Common name: Northern Corroboree Frog
Red List status: Endangered (http://www.iucnredlist.org/apps/redlist/details/41050/0)
Distribution: New South Wales and the Australian Capital Territory, Australia.
Habitat: This species is found in sphagnum bogs, wet tussock grassland, wet heathland and the surrounding montane and sub-alpine woodland.
Threats to survival: The disease Chytridiomycosis is the primary threat to this species. Additional threats are climate change, habitat degradation, feral animals and weeds.
Reproductive behaviour: The male makes a terrestrial nest under tussocks or in the sphagnum moss above the edge of a pool or seepage line during summer, where multiple females may come to deposit eggs. The autumn rains or early snow melt flood the nest area, allowing the well-developed tadpoles to hatch and enter the pools.
Interesting natural history notes: This species has no known predators due to its toxic skin secretions. Not only does it obtain pumiliotoxins from its diet, the same alkaloid in the dendrobatid frogs of Central and South America, it also produces its own poisonous alkaloids, pseudophrynamines.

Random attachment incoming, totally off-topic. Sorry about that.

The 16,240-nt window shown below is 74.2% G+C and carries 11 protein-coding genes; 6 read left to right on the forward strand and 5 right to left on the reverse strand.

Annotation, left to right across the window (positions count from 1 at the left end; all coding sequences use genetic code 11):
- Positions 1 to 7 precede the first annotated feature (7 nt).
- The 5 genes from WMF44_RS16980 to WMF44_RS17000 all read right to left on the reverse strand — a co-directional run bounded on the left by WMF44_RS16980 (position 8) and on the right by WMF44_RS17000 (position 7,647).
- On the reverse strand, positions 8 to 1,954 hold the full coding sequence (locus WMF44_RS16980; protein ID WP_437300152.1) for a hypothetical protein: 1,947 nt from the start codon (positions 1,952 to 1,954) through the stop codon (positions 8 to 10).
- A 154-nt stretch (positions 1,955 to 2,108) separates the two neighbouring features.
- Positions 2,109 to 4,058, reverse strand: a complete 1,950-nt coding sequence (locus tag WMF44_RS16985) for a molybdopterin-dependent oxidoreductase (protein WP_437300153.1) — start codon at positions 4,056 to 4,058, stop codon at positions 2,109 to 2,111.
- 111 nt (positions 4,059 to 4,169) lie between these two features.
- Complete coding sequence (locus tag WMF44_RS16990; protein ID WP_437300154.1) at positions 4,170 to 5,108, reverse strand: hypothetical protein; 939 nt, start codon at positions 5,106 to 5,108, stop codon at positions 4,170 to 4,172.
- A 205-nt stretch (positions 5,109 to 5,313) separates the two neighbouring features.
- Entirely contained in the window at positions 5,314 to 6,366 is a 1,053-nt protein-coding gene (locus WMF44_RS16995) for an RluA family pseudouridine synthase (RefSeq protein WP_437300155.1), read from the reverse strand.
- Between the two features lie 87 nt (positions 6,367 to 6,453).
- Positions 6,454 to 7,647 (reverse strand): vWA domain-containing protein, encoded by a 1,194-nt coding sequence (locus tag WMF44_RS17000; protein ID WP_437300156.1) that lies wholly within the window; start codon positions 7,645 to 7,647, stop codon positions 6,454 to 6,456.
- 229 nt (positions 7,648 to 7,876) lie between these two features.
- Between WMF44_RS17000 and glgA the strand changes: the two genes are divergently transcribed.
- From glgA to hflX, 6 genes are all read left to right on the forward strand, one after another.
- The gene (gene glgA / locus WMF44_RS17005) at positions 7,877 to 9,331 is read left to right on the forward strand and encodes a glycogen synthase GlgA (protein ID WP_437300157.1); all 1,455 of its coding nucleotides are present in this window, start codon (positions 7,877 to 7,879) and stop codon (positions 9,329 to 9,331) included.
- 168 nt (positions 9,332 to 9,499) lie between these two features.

In situ projects currently underway: Annual monitoring of populations is undertaken. Additionally, research is currently underway to determine the impacts of various threats on the remaining populations..
Ex situ programs: A captive population has been established for this species with a large population at Tidbinbilla Nature Reserve (www.environment.act.gov.au) and a smaller population at Taronga Zoo (www.taronga.org.au). Reintroduction of captive-bred animals will occur in late 2010.
How can we help this species? The main way that one may contribute to the conservation of this species is by adopting a frog or donating to the in-situ recovery efforts at www.corroboreefrog.com.au
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